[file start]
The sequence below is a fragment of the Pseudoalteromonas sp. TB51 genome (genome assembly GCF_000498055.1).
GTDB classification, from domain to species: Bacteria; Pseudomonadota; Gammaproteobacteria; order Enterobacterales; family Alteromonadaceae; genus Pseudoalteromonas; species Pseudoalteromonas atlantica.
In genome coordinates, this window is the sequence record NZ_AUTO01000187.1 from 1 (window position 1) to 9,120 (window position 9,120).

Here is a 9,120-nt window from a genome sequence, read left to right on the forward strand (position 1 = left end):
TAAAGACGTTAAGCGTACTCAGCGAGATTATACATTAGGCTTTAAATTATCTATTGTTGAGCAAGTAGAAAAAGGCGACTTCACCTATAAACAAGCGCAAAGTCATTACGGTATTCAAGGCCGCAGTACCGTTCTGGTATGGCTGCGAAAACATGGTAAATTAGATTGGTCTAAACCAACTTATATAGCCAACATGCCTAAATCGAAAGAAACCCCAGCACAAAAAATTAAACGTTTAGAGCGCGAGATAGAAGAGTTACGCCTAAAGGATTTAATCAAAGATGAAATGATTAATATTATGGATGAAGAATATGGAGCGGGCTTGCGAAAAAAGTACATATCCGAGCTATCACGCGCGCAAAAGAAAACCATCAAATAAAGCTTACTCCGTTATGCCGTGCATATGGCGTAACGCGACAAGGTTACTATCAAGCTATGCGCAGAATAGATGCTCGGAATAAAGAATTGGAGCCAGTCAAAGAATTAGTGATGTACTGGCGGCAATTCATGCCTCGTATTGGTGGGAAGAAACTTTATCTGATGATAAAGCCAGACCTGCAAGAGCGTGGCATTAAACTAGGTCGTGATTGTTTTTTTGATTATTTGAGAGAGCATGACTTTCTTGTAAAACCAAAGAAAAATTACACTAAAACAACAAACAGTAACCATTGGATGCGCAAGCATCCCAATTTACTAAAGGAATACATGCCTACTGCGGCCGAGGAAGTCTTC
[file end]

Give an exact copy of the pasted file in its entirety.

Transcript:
The sequence below is a fragment of the Pseudoalteromonas sp. TB51 genome (genome assembly GCF_000498055.1).
GTDB classification, from domain to species: Bacteria; Pseudomonadota; Gammaproteobacteria; order Enterobacterales; family Alteromonadaceae; genus Pseudoalteromonas; species Pseudoalteromonas atlantica.
In genome coordinates, this window is the sequence record NZ_AUTO01000187.1 from 1 (window position 1) to 9,120 (window position 9,120).

Here is a 9,120-nt window from a genome sequence, read left to right on the forward strand (position 1 = left end):
TAAAGACGTTAAGCGTACTCAGCGAGATTATACATTAGGCTTTAAATTATCTATTGTTGAGCAAGTAGAAAAAGGCGACTTCACCTATAAACAAGCGCAAAGTCATTACGGTATTCAAGGCCGCAGTACCGTTCTGGTATGGCTGCGAAAACATGGTAAATTAGATTGGTCTAAACCAACTTATATAGCCAACATGCCTAAATCGAAAGAAACCCCAGCACAAAAAATTAAACGTTTAGAGCGCGAGATAGAAGAGTTACGCCTAAAGGATTTAATCAAAGATGAAATGATTAATATTATGGATGAAGAATATGGAGCGGGCTTGCGAAAAAAGTACATATCCGAGCTATCACGCGCGCAAAAGAAAACCATCAAATAAAGCTTACTCCGTTATGCCGTGCATATGGCGTAACGCGACAAGGTTACTATCAAGCTATGCGCAGAATAGATGCTCGGAATAAAGAATTGGAGCCAGTCAAAGAATTAGTGATGTACTGGCGGCAATTCATGCCTCGTATTGGTGGGAAGAAACTTTATCTGATGATAAAGCCAGACCTGCAAGAGCGTGGCATTAAACTAGGTCGTGATTGTTTTTTTGATTATTTGAGAGAGCATGACTTTCTTGTAAAACCAAAGAAAAATTACACTAAAACAACAAACAGTAACCATTGGATGCGCAAGCATCCCAATTTACTAAAGGAATACATGCCTACTGCGGCCGAGGAAGTCTTC